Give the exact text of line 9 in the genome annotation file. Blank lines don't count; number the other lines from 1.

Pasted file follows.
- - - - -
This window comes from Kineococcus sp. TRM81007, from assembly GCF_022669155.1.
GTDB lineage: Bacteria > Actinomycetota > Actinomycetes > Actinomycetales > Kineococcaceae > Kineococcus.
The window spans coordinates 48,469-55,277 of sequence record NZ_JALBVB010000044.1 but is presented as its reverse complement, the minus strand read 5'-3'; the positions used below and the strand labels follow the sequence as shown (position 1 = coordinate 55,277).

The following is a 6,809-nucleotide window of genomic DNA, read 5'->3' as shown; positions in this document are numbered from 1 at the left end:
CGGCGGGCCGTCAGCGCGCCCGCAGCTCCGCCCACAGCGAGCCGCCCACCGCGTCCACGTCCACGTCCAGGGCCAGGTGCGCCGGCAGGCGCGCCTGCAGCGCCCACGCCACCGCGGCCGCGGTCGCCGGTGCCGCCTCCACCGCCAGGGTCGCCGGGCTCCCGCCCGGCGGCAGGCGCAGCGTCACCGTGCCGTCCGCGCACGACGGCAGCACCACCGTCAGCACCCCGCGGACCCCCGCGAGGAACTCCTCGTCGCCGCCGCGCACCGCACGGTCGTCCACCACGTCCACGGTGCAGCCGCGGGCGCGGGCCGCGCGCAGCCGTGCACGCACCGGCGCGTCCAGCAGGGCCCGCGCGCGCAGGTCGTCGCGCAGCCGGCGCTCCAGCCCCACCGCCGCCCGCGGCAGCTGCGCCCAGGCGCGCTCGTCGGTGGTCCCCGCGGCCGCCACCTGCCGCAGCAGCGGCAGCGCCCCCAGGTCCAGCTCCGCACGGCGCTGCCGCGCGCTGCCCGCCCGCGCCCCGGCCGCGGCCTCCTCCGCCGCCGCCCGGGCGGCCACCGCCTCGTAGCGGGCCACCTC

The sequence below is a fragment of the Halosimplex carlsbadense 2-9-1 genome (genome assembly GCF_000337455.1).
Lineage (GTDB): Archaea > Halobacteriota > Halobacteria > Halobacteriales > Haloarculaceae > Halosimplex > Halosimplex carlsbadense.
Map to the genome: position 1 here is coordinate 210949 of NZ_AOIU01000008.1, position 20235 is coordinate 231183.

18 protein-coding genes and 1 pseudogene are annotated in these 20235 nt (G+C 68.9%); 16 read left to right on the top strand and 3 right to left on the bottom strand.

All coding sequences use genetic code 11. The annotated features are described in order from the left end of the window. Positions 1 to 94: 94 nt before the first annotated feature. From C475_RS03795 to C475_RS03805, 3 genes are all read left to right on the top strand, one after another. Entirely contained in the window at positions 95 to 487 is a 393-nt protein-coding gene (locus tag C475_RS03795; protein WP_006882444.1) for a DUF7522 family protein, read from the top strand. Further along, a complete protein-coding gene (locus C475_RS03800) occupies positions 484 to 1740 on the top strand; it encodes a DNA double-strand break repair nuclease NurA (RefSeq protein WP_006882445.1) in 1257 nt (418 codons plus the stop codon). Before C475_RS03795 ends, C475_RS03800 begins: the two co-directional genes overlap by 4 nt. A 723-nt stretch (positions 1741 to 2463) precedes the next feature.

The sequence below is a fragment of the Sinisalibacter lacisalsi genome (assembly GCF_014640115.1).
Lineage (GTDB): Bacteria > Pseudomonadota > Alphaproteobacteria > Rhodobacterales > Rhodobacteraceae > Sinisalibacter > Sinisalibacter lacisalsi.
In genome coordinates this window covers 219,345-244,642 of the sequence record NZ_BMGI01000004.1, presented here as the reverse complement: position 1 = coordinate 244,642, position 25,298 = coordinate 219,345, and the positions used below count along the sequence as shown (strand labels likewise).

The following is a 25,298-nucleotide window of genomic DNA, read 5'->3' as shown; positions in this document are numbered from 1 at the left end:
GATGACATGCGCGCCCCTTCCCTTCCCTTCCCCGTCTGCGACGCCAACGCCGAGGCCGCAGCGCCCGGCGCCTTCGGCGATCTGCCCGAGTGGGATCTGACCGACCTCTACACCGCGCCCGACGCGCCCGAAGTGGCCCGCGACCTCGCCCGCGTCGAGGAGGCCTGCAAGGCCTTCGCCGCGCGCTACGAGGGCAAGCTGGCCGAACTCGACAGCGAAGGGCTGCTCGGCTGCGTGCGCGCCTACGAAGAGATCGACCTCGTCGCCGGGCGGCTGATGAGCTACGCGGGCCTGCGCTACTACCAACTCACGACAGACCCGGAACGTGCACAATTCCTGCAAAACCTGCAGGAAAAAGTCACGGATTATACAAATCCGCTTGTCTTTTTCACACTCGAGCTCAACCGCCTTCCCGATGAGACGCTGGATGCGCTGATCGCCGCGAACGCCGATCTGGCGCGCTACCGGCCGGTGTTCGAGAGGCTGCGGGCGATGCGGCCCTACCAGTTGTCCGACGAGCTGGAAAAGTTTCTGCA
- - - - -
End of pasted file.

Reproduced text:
18 protein-coding genes and 1 pseudogene are annotated in these 20235 nt (G+C 68.9%); 16 read left to right on the top strand and 3 right to left on the bottom strand.